While it’s true that all VCE biologists go above and beyond the call of duty to conserve wildlife, the spotlight recently shined on one of our biologists in particular. We are proud to announce that Eric Hanson, VCE’s loon biologist since 1998 and the guiding force behind recovery of Vermont’s formerly endangered common loon, was presented the 2019 Green Mountain Power (GMP) Zetterstrom Environmental Award on April 23rd. The award ceremony took place at Lake Iroquois in Williston, one of Vermont’s most recently established loon nesting waterbodies.
One of the state’s top environmental awards, The GMP-Zetterstrom Award honors Meeri Zetterstrom, a Milton, Vermont resident who inspired recovery efforts that led to the removal of the osprey from Vermont’s endangered species list. “Eric’s remarkable dedication, leadership and engagement of Vermonters is inspiring in the same way as Meeri Zetterstrom,” said GMP Vice President Steve Costello. “When a Vermonter hears the haunting and distinct call of a loon, we have Eric to thank for his restoration work and leadership.”
Eric has led the Vermont Loon Conservation Project, including the annual state-wide LoonWatch event, for 21 years. During this time, he has worked to educate people about loons and their nesting needs, protected nest sites, assisted injured and sick loons, and ultimately built a sustainable breeding population of nearly 100 pairs. Eric will be the first to tell you that the project’s success wouldn’t be possible without help from the Vermont Fish and Wildlife Department, hydroelectric dam operators like Green Mountain Power, anglers, lake associations, game wardens, the Nature Conservancy, Vermont Institute of Natural Science, individual property owners, wildlife veterinarians, and hundreds of volunteers.
In fact, Eric spends every bit as much time coordinating volunteers and communicating with the public as he does observing or managing loons. “Without question, a major reason for the successful comeback of loons in Vermont is that boaters and lakeshore owners have been made aware of what loons need, and they’re eager to help,” Hanson said. “I have over 1,400 people on my contact list, including individual volunteers, lake associations, state parks, game wardens, and other groups. These people share their love of loons with thousands more than I could possibly reach myself.”
Even though Eric’s volunteer “army” is comprised of hundreds of people, he knows them all and involves each in the real work of conservation—such as monitoring lakes and individual loons, lending a hand on adventurous loon rescues, or the less adventurous (but equally important) task of building and deploying nesting rafts across the state. Many volunteers enjoy recapping stories of helping with daring night-time or iced-in loon rescues; others are fiercely protective of “their” loons and keep Eric apprised of issues and situations as they arise.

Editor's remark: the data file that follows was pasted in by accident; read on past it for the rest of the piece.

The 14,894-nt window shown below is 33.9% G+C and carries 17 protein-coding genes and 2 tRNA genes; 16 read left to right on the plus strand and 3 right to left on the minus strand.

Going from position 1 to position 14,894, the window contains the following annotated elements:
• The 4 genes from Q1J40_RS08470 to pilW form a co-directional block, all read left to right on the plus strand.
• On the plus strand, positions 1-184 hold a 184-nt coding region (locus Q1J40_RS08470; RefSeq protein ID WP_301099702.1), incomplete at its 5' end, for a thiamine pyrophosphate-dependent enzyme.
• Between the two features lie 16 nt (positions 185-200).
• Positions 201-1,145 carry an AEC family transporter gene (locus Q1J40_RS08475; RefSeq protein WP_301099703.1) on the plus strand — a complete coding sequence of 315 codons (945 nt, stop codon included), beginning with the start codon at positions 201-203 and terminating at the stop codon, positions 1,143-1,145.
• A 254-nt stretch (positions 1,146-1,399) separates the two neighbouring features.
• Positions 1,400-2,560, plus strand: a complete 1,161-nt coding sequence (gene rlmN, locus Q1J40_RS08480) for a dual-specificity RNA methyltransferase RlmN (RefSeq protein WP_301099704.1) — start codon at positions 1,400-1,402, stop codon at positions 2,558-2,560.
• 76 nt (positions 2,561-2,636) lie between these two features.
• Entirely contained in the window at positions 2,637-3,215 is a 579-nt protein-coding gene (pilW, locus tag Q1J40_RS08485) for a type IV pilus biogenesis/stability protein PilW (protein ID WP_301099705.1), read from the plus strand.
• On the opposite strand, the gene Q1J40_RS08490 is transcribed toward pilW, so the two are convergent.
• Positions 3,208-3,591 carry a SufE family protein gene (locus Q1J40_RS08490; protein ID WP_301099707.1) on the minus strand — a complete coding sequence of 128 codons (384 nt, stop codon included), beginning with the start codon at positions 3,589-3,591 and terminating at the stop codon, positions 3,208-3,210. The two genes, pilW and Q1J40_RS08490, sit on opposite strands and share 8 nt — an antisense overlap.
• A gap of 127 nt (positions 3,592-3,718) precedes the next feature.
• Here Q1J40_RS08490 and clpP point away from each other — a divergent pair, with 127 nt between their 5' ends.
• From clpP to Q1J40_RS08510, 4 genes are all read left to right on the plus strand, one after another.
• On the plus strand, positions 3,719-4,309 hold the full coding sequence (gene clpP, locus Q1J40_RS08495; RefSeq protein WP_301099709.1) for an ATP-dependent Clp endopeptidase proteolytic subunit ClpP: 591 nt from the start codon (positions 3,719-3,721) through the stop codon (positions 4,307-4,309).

The GMP-Zetterstrom Environmental Award is a fitting acknowledgment of Eric’s leadership and deep commitment to conserving Vermont’s loons. The award is given annually to one person, business, group or nonprofit that has made a significant contribution to Vermont’s environment. And it’s accompanied by a $2,500 donation to the winner’s environmental cause. Past Zetterstrom Award recipients include Sally Laughlin, a pioneering conservationist whose work was instrumental in early efforts to restore loons and other endangered birds (and who sits on VCE’s Advisory Council); Michael Smith, founder of Rutland’s Pine Hill Park; Margaret Fowle, who led Vermont’s peregrine falcon restoration program; the Lake Champlain Committee, which works to protect and improve Lake Champlain; Kelly Stettner, founder of the Black River Action Team; Roy Pilcher, founder of the Rutland County Chapter of Audubon (and a VCE Julie Nicholson Citizen Science Award winner); Lake Champlain International, which works to protect Lake Champlain and its communities; Marty Illick of the Lewis Creek Association; and Steve Parren, a state wildlife biologist.
It is no understatement that Eric has accomplished more for conservation of Vermont’s environment, focusing on the common loon, than any of us will ever truly realize. The results speak for themselves: Vermont’s loons are back and thriving. Congratulations, Eric!